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Battle over surplus money looms in 2016


There’s a twist this year to what has been the perennial big fight at the Capitol over money.

Arizona has too much of it.

And that has lawmakers staking out positions about what needs to be spent and on whom — and how much should be set aside in tax cuts.

The discussion about reducing taxes is virtually certain. In fact, Gov. Doug Ducey said he will fulfill the promise he made during the campaign of proposing a tax cut every year.

But on the heels of years of record cuts to K-12, community college and university funding, proponents — including the governor — are trying to put a different spin on it.

“I would look at it as tax reform,” he said.

“Reform is a word that’s used a lot in public policy,” Ducey explained. “To me, it means improvement.”

But the governor is not hiding what direction his “reform” would take.

“I believe that we should have a lower tax base,” he said.

Democrats are pushing hard to restore much of what’s been cut during the recession, particularly from state aid to public schools.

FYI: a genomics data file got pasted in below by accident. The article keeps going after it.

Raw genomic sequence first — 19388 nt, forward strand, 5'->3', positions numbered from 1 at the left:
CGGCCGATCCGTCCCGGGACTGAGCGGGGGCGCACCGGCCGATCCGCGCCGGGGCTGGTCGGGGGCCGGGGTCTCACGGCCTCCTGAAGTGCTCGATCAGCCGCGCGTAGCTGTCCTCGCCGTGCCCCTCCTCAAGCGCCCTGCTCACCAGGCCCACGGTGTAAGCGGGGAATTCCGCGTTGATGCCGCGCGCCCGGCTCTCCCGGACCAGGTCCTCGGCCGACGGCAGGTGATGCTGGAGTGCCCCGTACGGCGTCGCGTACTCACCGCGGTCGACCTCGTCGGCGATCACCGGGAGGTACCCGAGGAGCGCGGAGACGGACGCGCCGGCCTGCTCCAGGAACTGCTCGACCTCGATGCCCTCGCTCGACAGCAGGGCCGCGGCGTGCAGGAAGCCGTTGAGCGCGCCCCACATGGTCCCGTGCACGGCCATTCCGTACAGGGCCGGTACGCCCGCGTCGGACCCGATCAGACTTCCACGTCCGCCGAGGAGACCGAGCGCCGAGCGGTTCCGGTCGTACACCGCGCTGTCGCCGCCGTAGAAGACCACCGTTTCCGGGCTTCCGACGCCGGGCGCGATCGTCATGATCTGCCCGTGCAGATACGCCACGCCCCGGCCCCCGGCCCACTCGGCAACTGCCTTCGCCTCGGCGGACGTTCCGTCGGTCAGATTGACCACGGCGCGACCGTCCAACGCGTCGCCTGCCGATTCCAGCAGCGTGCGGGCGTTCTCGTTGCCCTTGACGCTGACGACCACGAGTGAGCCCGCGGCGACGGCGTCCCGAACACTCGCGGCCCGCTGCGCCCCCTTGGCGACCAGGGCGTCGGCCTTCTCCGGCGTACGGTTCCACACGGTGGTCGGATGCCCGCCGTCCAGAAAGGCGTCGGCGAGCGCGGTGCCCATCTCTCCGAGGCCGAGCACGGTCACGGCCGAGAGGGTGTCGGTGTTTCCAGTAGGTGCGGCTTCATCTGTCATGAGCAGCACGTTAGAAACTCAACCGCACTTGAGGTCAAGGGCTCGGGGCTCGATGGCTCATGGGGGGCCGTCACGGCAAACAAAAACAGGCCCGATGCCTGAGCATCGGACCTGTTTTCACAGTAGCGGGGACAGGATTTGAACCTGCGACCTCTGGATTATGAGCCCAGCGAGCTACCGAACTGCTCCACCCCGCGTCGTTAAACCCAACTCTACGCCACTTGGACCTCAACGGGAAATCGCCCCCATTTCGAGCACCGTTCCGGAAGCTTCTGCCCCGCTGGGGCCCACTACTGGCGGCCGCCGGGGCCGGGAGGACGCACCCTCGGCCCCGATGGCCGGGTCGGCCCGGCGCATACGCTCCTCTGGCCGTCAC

They acknowledge that voters may approve Proposition 123 at a special election in May, a move that would put an additional $3.5 billion into public schools over the next decade.

They say, however, that’s mainly designed to make up for the failure to provide inflation aid to schools as required by a 2000 voter-approved measure. Anyway, that lasts only through 2025 — and comes down to only about $300 per child per year.

That’s significant because legislative budget reports put state aid per student at $4,657 in 2007 — and $4,242 now, even before accounting for inflation.

Then there are the universities, which took a $99 million hit this year.